Like all highly social mammals elephants have a well-developed system of communication that makes use of all of their senses - hearing, smell, vision and touch - including an exceptional ability to detect vibrations.

Acoustic communication takes a look at sound production and hearing in elephants; chemical communication explains how elephants use various secretions and their acute sense of smell to communicate; visual communication looks at how elephants make use of postures and displays and their sense of sight in communication; tactile communication describes how elephants make use of their sense of touch to communicate.

At one end of the spectrum elephants communicate by rubbing their bodies against one another, at the other end they may respond by moving toward the sounds of other elephants calling, perhaps 10 kilometers away. They convey information about their physiological (e.g. sexual/hormonal, body condition, identity) and emotional state (e.g. whether they are fearful, playful, joyful, angry, excited) as well as communicating specific "statements" about their intentions or desires. In this section we look at how elephants use the different pathways of communication and the actual mechanics of communicating.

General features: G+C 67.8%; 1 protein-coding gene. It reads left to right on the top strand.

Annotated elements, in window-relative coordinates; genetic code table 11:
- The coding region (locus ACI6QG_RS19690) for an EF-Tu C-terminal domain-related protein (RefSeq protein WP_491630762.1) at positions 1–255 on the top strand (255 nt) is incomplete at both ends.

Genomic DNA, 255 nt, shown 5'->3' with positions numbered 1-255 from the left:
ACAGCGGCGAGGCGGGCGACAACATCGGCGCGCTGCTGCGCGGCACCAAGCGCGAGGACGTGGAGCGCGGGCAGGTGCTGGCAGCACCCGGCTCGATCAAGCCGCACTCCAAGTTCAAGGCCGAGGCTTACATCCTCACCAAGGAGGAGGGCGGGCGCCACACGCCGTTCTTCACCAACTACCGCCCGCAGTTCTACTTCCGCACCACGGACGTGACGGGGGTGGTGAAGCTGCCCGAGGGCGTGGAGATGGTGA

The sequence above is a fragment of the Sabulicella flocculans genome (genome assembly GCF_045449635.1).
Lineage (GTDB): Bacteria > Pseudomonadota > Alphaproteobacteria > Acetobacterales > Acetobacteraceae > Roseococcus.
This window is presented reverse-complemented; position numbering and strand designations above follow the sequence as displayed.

You will in the fully searchable database The Elephant Ethogram: A Library of African Elephant Behavior find close to 300 fully described elephant sounds, together with 2,300 educational video clips showing categorized elephant behaviors and behavior constellations. The below slideshow take you through a limited number of the over 500 Behaviors and Behavioral Constellations included in The Elephant Ethogram - click on any image to find further documentation.